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Interesting topics of Conversation

International Women’s Day

March began with an inspiring display of empowerment on International Women’s Day. At The Pleasure Project, we chose to speak up and challenge the pleasure gap and pleasure stigma against women. Women wanting good, safe sex is not something to be shamed but celebrated. We have strived for equality between men and women in the world place – but this needs to be extended to the bedroom:

80% of men orgasm during casual hook ups, compared to only 40% of women.

Cis heterosexual women were the least likely to orgasm during sex. There is still a lack of understanding of the female anatomy and orgasm: 30% of men said they thought penetrative sex was the best way to make females orgasm, when it has been shown that over half of women need clitoral stimulation in in order to reach climax (Broster, 2020). This lack of knowledge is emulated in sex education: sexual intimacy and the female orgasm is still a largely untaught subject – sex education mainly focuses on sex for reproduction.

We agree with Alex Broster, writer on women’s reproductive health, when she states “Silence surrounding parts of your body and sexuality can have serious health implications. It creates a culture of shame and guilt attached to something that’s healthy” (Broster, 2020).

However, there is a slow cultural shift with female masturbation, pleasure, and orgasm being more spoken about in the sexual reproductive and health world.

Things to check out:

CLIMAX: is a new sex education series which creates a safe and caring space to champion female pleasure, using reliable scientific studies that encourage exploration of body and pleasure.

Community Life Project: Helping husbands become better lovers: teaching men about sexual pleasure in the context of marriage. Lagos (see more organisations on our global mapping of pleasure here.)

DKT International Creative Advertising Campaign

DKT DRC – Batela Lobi Na Yo Plaisir (2021) – YouTube

Through these videos DKT are aiming to put the ‘sexy’ back into safer sex through these creative campaigns. The first video features a steamy storyline from the Democratic Republic of Congo which highlights the main reason why people use contraception in the first place: for pleasurable, good, safe sex. This is a creative way to promote contraception in a sex positive way. Sex is so often emphasised in narratives to promote products, which it has nothing to do with, but removed from the areas which it belongs most: sex education and contraception promotion.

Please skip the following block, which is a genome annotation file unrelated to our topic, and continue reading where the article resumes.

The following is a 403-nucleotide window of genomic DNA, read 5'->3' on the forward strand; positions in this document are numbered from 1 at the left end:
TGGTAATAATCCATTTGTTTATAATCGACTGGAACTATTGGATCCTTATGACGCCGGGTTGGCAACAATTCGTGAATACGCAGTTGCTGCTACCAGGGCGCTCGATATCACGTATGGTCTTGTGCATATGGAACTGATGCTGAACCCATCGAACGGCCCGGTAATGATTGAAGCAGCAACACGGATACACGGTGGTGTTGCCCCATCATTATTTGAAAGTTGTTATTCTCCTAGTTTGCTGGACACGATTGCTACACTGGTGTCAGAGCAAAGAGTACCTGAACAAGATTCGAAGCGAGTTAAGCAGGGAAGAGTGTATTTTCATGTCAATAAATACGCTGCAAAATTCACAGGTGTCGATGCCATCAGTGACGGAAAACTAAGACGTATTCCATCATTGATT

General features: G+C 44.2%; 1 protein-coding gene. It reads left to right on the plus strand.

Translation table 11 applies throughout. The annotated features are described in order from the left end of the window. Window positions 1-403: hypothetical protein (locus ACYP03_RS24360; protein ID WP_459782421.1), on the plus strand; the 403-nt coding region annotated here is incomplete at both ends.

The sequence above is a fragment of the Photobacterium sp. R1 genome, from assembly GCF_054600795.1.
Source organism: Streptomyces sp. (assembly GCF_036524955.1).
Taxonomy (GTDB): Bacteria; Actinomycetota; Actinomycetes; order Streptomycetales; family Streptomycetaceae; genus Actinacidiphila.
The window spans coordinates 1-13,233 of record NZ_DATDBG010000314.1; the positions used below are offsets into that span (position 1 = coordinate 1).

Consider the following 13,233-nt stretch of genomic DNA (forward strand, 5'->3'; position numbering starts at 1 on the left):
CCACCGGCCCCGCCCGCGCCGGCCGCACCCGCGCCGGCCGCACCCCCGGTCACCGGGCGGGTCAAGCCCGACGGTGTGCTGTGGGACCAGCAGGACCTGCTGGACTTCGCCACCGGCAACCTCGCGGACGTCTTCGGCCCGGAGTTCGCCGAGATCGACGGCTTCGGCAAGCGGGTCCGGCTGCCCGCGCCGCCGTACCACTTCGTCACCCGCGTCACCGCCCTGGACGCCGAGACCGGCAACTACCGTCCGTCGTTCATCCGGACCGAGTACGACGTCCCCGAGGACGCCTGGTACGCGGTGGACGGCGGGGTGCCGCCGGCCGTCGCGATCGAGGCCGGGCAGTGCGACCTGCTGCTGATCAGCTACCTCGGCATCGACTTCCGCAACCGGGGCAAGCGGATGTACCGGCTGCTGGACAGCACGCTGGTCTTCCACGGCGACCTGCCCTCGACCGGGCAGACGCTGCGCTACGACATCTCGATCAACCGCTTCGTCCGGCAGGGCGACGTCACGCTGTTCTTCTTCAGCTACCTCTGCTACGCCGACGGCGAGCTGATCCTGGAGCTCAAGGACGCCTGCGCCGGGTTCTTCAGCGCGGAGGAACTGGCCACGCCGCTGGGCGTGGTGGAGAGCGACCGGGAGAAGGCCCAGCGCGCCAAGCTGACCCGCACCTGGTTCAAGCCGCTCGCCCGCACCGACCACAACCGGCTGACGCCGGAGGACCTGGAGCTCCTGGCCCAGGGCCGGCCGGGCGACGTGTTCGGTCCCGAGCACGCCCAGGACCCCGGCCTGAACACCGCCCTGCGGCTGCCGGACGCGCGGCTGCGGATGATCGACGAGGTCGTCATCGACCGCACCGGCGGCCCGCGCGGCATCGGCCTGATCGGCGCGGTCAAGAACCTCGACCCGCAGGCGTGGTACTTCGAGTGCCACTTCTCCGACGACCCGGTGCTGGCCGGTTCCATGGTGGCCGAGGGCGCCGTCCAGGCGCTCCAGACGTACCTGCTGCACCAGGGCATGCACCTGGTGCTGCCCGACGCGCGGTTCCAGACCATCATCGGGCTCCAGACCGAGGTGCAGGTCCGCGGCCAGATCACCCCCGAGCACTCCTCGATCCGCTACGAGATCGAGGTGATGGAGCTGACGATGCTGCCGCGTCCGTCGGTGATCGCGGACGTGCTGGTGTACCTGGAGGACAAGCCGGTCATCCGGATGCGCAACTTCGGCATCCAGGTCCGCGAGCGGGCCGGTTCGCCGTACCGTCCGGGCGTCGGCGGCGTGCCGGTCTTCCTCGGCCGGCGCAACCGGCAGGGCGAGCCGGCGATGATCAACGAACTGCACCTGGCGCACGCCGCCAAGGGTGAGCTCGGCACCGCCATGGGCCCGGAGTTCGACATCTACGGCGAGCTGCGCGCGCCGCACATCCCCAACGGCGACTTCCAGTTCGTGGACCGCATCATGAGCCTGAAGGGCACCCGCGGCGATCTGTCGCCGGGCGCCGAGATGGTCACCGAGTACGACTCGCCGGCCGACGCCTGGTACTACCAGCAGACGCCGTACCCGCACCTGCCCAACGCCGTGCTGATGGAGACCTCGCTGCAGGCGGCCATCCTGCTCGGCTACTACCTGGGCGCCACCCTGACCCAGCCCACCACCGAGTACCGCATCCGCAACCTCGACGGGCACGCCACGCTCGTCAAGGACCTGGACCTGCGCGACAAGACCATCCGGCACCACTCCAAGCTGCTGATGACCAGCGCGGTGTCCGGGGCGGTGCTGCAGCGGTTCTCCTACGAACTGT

‘Enjoy pleasure and intimacy in all peace with family planning methods’

This powerful quote from the film is inspiring in the advertisement of contraceptive methods as it recognises why people use contraception: safe sex and why people have sex: pleasure.

These short, steamy, sexy, informative films are a great way to show how pleasure is intertwined with contraception, allowing to people to have good, safe, sex.

SASHA x WAS webinar: Sexual Consent: Research, Education and Sexual Health

This webinar was the second one in the Southern African Sexual Health Association (SASHA) and World Association for Sexual Health (WAS) webinar series, focusing on the consent. Sexual Consent is a very important topic, gaining much global attention, and emphasised by WAS and SAHSA as part of the recent declaration of sexual rights and declaration of sexual pleasure.

Pleasure is intrinsically linked to safety, privacy, ability to negotiate relationships: consent. Which is important for sexual health and wellbeing.

One of the speakers was Professor Terry Humphries, who researches sexual behaviour and psychology, with a focus on sexual consent. In the conference he spoke of his research into how young adults navigate sexual encounters and consent – with a focus on heterosexual couples in North America.